Nutrition for Skin Health
Thousands of people struggle with recurring skin issues. Skin conditions can be physically uncomfortable and embarrassing. It’s time to try a new approach to address these chronic conditions.
Common chronic skin conditions:
The traditional dermatology approach is to treat skin conditions with topical creams, antibiotics and/or oral contraceptives. If you have tried all of these options and still have skin issues, it’s worth exploring if something you consume contributes to your discomfort.
Your skin is the largest organ in your body. Skin conditions often signal there is some type of inflammation or imbalance in the body. For this reason, we want to consider any skin condition a sign that there is something deeper to address.
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Some possible skin issue root causes:
- Hormone imbalances
- Digestive issues
- Toxic build-up
- Nutritional deficiency
- Poor skin care products
Our food and lifestyle choices play big roles in all of these root-cause factors. Food is the fuel that determines the health of our cells, skin, hair, nails, teeth, muscles, tissues and organs. Therefore, it’s important to look at which foods support your health and which foods might contribute to health issues you experience.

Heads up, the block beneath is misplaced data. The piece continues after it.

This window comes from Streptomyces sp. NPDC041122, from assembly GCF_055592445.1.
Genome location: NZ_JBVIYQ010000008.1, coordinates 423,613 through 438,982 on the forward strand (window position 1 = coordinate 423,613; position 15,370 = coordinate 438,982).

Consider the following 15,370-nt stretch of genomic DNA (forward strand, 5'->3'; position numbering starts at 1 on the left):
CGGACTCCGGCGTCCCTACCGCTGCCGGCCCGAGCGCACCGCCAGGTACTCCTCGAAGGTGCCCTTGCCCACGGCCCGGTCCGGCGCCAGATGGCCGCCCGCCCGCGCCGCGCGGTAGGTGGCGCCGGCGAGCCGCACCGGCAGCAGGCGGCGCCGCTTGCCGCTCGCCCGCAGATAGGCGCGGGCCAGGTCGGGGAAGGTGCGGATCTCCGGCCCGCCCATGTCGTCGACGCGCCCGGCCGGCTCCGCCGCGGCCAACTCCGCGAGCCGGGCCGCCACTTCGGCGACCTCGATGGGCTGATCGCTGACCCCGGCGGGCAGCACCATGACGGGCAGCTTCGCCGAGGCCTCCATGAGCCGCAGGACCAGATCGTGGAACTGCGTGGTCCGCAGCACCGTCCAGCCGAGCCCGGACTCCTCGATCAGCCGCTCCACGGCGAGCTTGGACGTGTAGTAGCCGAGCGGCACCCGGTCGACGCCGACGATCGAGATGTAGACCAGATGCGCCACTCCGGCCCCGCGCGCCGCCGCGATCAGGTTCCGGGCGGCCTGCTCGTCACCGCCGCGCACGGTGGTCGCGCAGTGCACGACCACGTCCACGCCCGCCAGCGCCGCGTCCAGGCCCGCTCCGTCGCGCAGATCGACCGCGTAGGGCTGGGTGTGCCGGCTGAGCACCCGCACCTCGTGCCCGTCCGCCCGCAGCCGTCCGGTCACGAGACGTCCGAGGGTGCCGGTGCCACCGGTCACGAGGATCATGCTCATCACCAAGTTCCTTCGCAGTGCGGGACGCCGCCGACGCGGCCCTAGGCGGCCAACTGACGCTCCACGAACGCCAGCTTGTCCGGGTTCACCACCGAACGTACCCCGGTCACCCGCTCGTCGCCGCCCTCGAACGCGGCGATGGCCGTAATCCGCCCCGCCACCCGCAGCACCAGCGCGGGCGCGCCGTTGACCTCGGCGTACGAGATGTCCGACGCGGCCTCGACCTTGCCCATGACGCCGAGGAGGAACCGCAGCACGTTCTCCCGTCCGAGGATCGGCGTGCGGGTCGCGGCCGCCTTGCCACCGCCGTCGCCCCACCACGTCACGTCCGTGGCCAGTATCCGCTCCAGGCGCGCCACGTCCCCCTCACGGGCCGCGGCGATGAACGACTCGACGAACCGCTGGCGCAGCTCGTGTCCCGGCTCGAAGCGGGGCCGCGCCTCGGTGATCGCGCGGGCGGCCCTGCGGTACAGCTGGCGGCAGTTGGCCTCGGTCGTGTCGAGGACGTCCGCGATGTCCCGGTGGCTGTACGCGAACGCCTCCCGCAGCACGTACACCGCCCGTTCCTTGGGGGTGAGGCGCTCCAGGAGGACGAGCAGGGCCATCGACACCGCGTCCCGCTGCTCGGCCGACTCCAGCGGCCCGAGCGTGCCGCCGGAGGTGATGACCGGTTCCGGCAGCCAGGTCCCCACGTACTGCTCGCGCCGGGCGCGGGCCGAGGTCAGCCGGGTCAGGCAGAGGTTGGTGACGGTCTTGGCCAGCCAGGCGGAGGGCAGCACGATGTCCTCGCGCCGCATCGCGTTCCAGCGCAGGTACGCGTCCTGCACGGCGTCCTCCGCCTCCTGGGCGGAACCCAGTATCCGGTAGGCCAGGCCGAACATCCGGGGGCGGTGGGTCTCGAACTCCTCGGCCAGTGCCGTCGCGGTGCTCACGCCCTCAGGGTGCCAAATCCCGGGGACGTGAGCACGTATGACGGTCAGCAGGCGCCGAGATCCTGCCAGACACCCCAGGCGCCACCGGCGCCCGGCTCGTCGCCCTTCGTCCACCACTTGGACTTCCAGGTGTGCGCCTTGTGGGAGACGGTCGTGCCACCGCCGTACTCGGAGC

The top five types of food that can contribute to skin issues:
- Sugar (cane sugar, brown sugar and high fructose corn syrup).
- Processed carbohydrates (breads, pasta, cereal, crackers, cookies, etc.).
- Processed oils (canola oil, sunflower oil, safflower oil, corn oil and vegetable oil) – usually found in packaged foods, fried foods and at restaurants.
- Non-organic animal products (meat, dairy, poultry and eggs) contain antibiotics and hormones, which influence hormone levels.
- Soy is a xeno-estrogen, which means it mimics estrogen-like activity in the body and can throw our hormones off-balance by increasing estrogen levels.
Some foods to add into your diet to support skin health:
- Green vegetables.
- Lemon (lemon juice in your water helps rid the body of toxins).
- Ginger + turmeric (anti-inflammatory).
- Water for hydration.
- Wild fish (salmon, tuna, etc.)
- Olive oil, coconut oil, avocado oil, avocados, nuts and seeds.
- Vital Proteins collagen.
If you still have skin issues after making the changes mentioned above, see if you have food sensitivities.
The top common food sensitivities that may contribute to your skin flare-ups:
- Sugar – especially acne.
- Dairy – especially acne.
- Gluten – all skin conditions, especially psoriasis.
- Eggs – especially eczema.
A nutritionist or alternative medicine doctor can test you for food sensitivity. Or, you can do a simple elimination diet where you do not eat these foods for 30 days. Then add them back in one-by-one to see how your skin reacts.
This tip is brought to you by Amy Krasner of Nourished Balance.